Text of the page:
Equals and Hashcode Methods in Java

Many Java classes including collection classes (like HashMap, HashTable, HashSet) use hashCode() and equals() methods to compare objects.

If two objects are equal, they should have the same hashCode value,
but two objects having the same hashCode value, doesn’t mean that these two objects are equal (i.e. two different objects might have the same hashCode). See the figure below.

Sun and Cloud objects are not equal but they have the same HashCode value 25.

Java Equals Hashcode Methods

The following code illustrates how equals() and hashCode() methods can be implemented.

public class Person {
  private String firstName;
  private String lastName;

  public Person(String firstName, String lastName) {
    this.firstName = firstName;
    this.lastName = lastName;

  public boolean equals(Object obj) {
    return firstName.equals(((Person)obj).firstName)
        && lastName.equals(((Person)obj).lastName);

  public int hashCode() {
    return 31 * firstName.hashCode() + lastName.hashCode();

Let’s consider we have following three Person objects (obj1, obj2, ob3). Suppose these objects have the same HashCode value(254398). It’s apparent from the figure, obj1 = obj2 and obj1 ≠ obj3. Now, let’s see how Java Collections API decides whether these objects are equal or not.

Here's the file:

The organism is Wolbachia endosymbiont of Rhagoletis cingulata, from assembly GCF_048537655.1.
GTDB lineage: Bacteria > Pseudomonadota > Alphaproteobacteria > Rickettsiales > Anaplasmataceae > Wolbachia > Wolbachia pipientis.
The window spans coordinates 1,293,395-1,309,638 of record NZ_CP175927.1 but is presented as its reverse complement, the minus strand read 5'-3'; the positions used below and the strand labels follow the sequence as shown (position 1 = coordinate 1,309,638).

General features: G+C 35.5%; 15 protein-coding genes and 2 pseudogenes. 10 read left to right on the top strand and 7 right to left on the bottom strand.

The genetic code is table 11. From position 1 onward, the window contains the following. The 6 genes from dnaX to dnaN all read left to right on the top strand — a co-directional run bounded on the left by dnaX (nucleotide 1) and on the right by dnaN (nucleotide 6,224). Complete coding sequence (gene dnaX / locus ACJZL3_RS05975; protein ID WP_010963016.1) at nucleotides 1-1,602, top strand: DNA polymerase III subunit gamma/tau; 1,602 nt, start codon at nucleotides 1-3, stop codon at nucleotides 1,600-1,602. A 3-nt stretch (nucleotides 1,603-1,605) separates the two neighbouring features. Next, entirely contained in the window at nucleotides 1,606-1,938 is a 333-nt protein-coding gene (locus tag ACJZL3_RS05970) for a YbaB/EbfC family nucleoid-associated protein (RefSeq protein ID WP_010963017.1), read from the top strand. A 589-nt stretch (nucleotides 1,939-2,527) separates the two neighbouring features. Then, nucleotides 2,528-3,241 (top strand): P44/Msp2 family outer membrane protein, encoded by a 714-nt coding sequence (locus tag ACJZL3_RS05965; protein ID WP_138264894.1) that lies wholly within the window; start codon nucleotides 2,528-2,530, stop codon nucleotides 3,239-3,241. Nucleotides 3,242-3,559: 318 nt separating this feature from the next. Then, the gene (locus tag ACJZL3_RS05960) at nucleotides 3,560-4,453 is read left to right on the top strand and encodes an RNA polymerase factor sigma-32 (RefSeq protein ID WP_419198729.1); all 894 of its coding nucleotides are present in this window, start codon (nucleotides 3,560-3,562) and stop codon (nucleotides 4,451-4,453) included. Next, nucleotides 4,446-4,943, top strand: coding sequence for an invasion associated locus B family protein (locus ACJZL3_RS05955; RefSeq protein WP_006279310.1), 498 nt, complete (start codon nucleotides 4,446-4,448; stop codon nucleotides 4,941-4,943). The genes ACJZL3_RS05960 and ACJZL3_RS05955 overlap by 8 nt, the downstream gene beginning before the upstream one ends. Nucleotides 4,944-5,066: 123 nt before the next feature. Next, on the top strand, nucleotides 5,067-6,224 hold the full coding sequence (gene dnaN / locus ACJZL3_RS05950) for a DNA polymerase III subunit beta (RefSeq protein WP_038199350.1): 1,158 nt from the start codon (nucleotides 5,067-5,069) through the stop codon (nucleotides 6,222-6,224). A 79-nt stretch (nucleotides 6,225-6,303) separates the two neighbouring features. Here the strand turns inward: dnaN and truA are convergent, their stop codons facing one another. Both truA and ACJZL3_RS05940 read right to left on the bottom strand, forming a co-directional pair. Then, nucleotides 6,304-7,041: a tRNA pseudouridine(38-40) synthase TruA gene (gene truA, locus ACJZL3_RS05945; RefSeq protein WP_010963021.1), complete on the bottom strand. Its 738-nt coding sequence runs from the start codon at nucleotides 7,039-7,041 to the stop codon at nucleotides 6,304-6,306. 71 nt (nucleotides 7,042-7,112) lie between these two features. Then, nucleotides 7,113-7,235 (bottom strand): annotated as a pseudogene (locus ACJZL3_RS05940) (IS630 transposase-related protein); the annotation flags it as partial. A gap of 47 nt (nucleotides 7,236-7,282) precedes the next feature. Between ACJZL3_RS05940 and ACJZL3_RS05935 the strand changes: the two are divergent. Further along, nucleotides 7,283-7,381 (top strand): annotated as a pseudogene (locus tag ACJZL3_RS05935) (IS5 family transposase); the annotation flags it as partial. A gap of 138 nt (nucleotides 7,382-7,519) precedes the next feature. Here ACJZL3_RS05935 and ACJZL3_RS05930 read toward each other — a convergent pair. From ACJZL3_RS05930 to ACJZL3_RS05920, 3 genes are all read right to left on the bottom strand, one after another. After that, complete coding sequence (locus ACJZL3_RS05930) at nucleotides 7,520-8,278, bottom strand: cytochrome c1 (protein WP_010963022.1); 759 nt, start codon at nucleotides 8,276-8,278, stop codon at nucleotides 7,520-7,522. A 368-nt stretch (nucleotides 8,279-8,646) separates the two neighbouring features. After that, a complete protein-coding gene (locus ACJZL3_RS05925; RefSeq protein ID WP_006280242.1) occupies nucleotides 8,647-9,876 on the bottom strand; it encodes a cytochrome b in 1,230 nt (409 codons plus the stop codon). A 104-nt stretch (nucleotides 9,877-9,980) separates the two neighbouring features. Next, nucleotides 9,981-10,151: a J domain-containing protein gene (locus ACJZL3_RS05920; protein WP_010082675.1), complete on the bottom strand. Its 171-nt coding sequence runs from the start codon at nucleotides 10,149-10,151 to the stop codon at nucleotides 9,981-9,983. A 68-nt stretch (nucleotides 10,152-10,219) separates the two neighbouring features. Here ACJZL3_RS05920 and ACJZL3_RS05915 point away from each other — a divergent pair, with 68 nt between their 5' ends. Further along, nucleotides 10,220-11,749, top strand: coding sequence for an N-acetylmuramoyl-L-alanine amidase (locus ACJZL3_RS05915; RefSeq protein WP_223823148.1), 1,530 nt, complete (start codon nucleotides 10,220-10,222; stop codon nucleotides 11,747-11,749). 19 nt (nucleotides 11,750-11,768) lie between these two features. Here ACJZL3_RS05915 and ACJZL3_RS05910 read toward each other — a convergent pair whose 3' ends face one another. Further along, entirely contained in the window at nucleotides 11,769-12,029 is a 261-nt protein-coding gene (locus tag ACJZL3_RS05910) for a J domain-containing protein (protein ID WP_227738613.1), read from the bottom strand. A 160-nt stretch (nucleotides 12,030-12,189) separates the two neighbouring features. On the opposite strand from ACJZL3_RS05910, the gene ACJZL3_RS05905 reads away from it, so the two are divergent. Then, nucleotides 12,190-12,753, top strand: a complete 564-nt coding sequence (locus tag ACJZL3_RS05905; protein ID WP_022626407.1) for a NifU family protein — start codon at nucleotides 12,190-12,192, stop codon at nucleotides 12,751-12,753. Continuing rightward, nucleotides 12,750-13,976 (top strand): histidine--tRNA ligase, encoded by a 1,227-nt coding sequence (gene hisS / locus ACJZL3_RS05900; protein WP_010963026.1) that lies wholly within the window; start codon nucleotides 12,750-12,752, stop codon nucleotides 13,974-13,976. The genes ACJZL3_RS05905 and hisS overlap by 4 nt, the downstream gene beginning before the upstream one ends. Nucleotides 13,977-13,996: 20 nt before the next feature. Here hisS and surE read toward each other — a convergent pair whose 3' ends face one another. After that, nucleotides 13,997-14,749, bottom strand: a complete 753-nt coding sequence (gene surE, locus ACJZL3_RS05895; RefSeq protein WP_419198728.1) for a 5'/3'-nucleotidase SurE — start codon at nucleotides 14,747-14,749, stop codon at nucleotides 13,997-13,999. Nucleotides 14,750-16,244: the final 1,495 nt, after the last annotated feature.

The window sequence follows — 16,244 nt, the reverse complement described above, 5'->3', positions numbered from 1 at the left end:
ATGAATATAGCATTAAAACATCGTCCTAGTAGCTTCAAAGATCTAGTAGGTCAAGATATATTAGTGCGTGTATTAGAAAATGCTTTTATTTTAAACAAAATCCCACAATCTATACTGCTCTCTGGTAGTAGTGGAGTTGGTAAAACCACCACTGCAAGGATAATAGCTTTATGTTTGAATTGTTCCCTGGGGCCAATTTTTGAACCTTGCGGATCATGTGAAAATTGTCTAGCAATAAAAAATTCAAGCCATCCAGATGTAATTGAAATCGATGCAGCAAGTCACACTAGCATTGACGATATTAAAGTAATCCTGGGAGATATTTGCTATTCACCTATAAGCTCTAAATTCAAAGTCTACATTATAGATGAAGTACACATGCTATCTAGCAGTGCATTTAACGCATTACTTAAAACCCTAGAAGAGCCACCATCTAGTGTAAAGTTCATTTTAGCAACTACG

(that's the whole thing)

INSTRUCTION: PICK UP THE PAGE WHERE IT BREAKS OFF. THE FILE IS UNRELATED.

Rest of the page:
Java HashCode Equals Methods

obj1 obj2 Comparison
Step 1:
obj1.hashCode() == obj2.hashCode() => 254398 = 254398
obj1 and obj2 have the same hashCode value, so these two instances might be equal.
Step 2:
obj1.equals(obj2) => true
Equals() method returns true, so these two instances are equal.

obj1 obj3 Comparison
Collections API compares objects in 2 setps. First it calls hashCode() method, then calls equals() method.
Step 1:
obj1.hashCode() == obj3.hashCode() => 254398 = 254398
obj1 and obj3 have the same hashCode value, so these two instances might be equal.
Step 2:
obj1.equals(obj3) => false
Equals() method returns false, so these two instances are not equal.

hashCode() method is used to compare objects effectively. Calling equals() method is expensive (especially if equals() method contains complex logic), it is faster to call hashCode() method. If two objects have different hashCode values, then these objects are different, there is no need to call equals() method.

Related Subjects
Implementing hashCode() (Best Practices)
Java Collections Framework
Override Annotation
Java 1.5 Features